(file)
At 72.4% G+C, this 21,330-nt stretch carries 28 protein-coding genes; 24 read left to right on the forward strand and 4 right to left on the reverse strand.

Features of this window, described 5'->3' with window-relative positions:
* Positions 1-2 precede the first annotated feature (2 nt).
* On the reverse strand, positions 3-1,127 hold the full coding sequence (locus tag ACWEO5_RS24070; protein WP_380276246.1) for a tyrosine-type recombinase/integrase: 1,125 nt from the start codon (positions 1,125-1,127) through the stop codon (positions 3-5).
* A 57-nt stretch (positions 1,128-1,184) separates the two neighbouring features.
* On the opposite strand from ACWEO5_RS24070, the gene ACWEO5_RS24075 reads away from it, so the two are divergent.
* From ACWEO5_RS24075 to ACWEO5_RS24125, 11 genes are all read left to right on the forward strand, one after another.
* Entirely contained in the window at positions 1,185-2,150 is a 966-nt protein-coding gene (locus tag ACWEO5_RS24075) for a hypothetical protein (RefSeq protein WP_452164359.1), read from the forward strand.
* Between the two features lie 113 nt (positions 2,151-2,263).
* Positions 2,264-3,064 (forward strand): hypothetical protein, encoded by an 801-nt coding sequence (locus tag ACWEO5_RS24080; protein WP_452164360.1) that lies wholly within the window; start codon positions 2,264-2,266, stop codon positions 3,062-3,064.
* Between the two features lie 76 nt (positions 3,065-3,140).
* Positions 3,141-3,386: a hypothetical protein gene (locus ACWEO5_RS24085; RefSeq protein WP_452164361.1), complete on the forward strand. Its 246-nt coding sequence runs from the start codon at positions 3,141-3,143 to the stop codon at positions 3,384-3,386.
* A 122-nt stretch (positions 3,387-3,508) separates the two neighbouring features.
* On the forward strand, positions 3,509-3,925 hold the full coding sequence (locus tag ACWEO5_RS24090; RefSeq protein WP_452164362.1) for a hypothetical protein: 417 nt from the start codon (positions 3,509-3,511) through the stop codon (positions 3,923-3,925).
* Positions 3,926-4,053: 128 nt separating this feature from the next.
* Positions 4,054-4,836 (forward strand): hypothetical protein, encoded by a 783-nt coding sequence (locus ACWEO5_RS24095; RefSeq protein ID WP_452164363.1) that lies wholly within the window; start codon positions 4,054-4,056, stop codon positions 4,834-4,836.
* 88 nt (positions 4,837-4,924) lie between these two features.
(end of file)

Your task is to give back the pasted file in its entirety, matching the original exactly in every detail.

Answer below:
At 72.4% G+C, this 21,330-nt stretch carries 28 protein-coding genes; 24 read left to right on the forward strand and 4 right to left on the reverse strand.

Features of this window, described 5'->3' with window-relative positions:
* Positions 1-2 precede the first annotated feature (2 nt).
* On the reverse strand, positions 3-1,127 hold the full coding sequence (locus tag ACWEO5_RS24070; protein WP_380276246.1) for a tyrosine-type recombinase/integrase: 1,125 nt from the start codon (positions 1,125-1,127) through the stop codon (positions 3-5).
* A 57-nt stretch (positions 1,128-1,184) separates the two neighbouring features.
* On the opposite strand from ACWEO5_RS24070, the gene ACWEO5_RS24075 reads away from it, so the two are divergent.
* From ACWEO5_RS24075 to ACWEO5_RS24125, 11 genes are all read left to right on the forward strand, one after another.
* Entirely contained in the window at positions 1,185-2,150 is a 966-nt protein-coding gene (locus tag ACWEO5_RS24075) for a hypothetical protein (RefSeq protein WP_452164359.1), read from the forward strand.
* Between the two features lie 113 nt (positions 2,151-2,263).
* Positions 2,264-3,064 (forward strand): hypothetical protein, encoded by an 801-nt coding sequence (locus tag ACWEO5_RS24080; protein WP_452164360.1) that lies wholly within the window; start codon positions 2,264-2,266, stop codon positions 3,062-3,064.
* Between the two features lie 76 nt (positions 3,065-3,140).
* Positions 3,141-3,386: a hypothetical protein gene (locus ACWEO5_RS24085; RefSeq protein WP_452164361.1), complete on the forward strand. Its 246-nt coding sequence runs from the start codon at positions 3,141-3,143 to the stop codon at positions 3,384-3,386.
* A 122-nt stretch (positions 3,387-3,508) separates the two neighbouring features.
* On the forward strand, positions 3,509-3,925 hold the full coding sequence (locus tag ACWEO5_RS24090; RefSeq protein WP_452164362.1) for a hypothetical protein: 417 nt from the start codon (positions 3,509-3,511) through the stop codon (positions 3,923-3,925).
* Positions 3,926-4,053: 128 nt separating this feature from the next.
* Positions 4,054-4,836 (forward strand): hypothetical protein, encoded by a 783-nt coding sequence (locus ACWEO5_RS24095; RefSeq protein ID WP_452164363.1) that lies wholly within the window; start codon positions 4,054-4,056, stop codon positions 4,834-4,836.
* 88 nt (positions 4,837-4,924) lie between these two features.